So on that just one of the thing about it is that people often say, Hey, are we heading into a bubble in the residential market? And the likelihood is, we don't know. But the likelihood is probably not because of this lack of supply. But also when you look at a chart and charts are really important, because we're able to see what's happening over time, we will look at CPI, which is essentially inflation versus housing prices. They've typically been right in line for nearly all of history. And right now they're right, matching up directly along that same line. The big problem means that wages have not necessarily caught up to inflation, which is causing some of that feeling like, oh, well, things are really much more expensive than they used to be, because people maybe aren't making as much money. But what's happening on the other side of the the other side of the coin,
Mark Gallinaro 10:17
as it relates to commercial, so commercial right now, the biggest impact that you're seeing, as far as the movement in interest rates is actually what it's doing to the commercial debt markets. The commercial debt markets, again, a massive industry, it's very efficient, you have a lot of commercial lenders within the space. And when went through this period of low interest rates, the low interest rates that you could borrow, were supporting the low interest rates that you were seeing on the cap rate side, now we have a period of time where the debt markets are moving. And again, because of the volatility, something that's less common in the debt markets, we're at a period of time where a lot of lenders are kind of unsure on their pricing. And with the amount of time that it takes a commercial project to close, you're seeing movements in the debt markets that are significantly impacting borrowers ability to get the financing that they thought they could have received. This will have some impact on cap rates, obviously, as we talked about counting that risk premium, but for the time being, in my opinion, the biggest impact is really occurring in the commercial debt markets.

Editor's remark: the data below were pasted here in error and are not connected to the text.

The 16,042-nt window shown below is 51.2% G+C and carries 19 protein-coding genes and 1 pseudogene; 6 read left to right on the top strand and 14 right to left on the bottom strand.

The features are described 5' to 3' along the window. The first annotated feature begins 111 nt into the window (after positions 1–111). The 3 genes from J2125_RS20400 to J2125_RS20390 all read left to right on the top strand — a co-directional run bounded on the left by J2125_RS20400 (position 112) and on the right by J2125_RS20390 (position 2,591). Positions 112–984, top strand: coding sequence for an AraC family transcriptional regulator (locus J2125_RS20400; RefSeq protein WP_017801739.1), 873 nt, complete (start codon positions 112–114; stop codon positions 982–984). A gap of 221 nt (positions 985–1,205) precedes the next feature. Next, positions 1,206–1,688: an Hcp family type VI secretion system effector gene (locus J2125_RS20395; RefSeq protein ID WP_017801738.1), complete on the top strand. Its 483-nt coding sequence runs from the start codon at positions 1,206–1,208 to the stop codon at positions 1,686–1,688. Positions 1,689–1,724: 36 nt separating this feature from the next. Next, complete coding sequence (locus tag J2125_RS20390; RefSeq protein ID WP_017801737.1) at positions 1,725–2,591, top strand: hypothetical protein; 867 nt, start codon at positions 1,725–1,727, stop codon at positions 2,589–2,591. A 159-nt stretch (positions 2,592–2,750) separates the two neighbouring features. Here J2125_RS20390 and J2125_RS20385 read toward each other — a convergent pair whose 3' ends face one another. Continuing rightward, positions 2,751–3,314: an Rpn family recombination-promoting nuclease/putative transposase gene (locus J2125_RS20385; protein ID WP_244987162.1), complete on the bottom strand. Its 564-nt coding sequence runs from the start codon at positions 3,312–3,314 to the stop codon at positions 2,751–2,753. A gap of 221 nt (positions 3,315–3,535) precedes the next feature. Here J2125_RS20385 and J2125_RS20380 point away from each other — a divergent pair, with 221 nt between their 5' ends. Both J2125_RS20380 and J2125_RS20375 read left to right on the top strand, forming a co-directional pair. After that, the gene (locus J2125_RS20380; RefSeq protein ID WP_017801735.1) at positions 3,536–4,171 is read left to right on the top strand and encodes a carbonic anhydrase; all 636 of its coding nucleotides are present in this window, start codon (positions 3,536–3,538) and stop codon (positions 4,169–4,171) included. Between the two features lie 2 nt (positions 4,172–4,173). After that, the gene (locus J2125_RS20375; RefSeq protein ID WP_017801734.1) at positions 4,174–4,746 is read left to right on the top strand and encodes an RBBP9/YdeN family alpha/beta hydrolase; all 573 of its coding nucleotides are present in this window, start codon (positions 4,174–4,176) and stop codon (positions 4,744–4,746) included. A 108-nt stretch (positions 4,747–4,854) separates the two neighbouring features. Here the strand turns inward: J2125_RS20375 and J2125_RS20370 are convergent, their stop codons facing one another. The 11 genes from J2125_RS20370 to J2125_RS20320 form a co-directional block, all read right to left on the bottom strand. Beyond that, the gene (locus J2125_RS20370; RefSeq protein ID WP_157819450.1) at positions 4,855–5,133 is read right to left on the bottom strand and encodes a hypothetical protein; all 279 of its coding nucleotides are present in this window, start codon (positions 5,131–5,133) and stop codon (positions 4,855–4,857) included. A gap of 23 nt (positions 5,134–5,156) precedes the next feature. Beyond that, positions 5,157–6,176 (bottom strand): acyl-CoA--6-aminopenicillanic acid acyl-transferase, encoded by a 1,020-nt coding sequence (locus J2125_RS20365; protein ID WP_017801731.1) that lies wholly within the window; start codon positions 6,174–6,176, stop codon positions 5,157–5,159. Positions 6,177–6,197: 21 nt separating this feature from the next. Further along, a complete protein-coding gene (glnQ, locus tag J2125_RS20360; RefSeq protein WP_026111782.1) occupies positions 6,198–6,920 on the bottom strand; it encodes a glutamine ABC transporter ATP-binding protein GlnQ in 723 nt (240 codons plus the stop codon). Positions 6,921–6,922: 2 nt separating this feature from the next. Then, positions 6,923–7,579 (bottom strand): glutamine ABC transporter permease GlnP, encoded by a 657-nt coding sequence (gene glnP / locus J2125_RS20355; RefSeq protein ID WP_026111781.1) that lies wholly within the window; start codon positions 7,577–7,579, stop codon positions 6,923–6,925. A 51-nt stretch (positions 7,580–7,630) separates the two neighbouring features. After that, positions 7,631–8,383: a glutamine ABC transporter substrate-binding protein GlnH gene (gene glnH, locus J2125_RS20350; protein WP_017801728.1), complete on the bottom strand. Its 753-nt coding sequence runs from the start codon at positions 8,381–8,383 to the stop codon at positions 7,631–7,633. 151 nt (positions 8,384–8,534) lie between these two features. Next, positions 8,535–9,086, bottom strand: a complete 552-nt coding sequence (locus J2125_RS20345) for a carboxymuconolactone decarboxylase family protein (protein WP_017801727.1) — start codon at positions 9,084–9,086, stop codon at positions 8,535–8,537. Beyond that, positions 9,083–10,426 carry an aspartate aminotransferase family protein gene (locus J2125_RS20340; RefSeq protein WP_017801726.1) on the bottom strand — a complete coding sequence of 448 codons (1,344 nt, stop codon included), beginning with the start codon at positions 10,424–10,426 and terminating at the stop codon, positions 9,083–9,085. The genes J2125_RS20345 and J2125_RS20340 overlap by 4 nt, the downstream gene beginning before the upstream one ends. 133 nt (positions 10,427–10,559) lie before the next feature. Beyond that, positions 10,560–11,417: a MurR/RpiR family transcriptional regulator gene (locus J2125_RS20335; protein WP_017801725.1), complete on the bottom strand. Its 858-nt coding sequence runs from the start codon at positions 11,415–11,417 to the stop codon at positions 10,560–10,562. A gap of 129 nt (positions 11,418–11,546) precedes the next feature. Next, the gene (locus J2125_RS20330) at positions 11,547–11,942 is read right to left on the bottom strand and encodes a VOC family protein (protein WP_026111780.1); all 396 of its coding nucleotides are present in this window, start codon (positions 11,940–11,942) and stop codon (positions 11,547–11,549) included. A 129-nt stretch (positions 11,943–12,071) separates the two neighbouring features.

Steven Pesavento 11:30
So the cost of that debt is going up, essentially. And there's a lot of uncertainty about how much it's going to go up, which is the real challenge that we're experiencing. On the commercial side. Is that what you're saying?
Mark Gallinaro 11:42
That's exactly what I'm saying. So markets like certainty, whether that's, you know, the equity market, the debt market, they'd like to know what's going to happen, and then everybody can price for it. If we have a pretty good idea of what's going to occur, then everybody can associate the level of risk and figure out the correct pricing for something. Right now we're in a situation where the Fed has, for lack of better term contradicted some of the things that they've said previously. And in the most recent Fed meeting, the June meeting, when Powell came out with 75 basis point raise. In some ways, he contradicted what he said previously, in the May meeting where the expectation was 50 basis points right now. So when you have these events that occur, that just add more questions versus providing clarity that causes the volatility.
Steven Pesavento 12:31
So the markets don't know exactly what direction things are gonna go. So there's uncertainty, which is what's really creating that volatility, and it's creating the fear that's in the market.
Mark Gallinaro 12:42
Yes, there's fear is running rampant in the market. Right now, there's a lot of different investor and consumer sentiment readings that you can look at, that are either at or even below some levels that we saw in March of 2020. And I don't have to remind you guys, but think back to March of 2020, and how much uncertainty there was about what shutting down a global economy and global supply chain looked like. And as we sit here today, there are some readings that measure that same level of fear in the market.
Steven Pesavento 13:18
So there's a lot of fear in the market. And, you know, we're experiencing volatility in the debt market. We're experiencing volatility in the consumer sentiment about where the economy is going and what's happening. And that impacts throughout all businesses. What impact does that have on our investment philosophy? And how are we making decisions now with the information we have to be able to make smart investment choices?
Mark Gallinaro 13:51
So I think it's really important to kind of take a step back and invest investing, it feels like there are really only two emotions, there's greed and fear. And that tends to drive most investment decisions. And Stephen and I talk about that we cannot let that be the deciding factor. So we need to take a step back, look at everything that's going on. In my personal opinion, we don't have the amount of uncertainty that we did in March of 2020. As I look out to kind of the future of the economy, the future of certain markets, the future of commercial real estate, I still remain bullish on commercial real estate as an asset class. And I think you need to kind of see through some of these short term noise, short term fear, uncertainty, doubt that is honestly being pummeled that all of us through a 24 hour news cycle through push notifications on our phone, and really look at it as kind of the big picture of commercial real estate being a strong asset to invest in.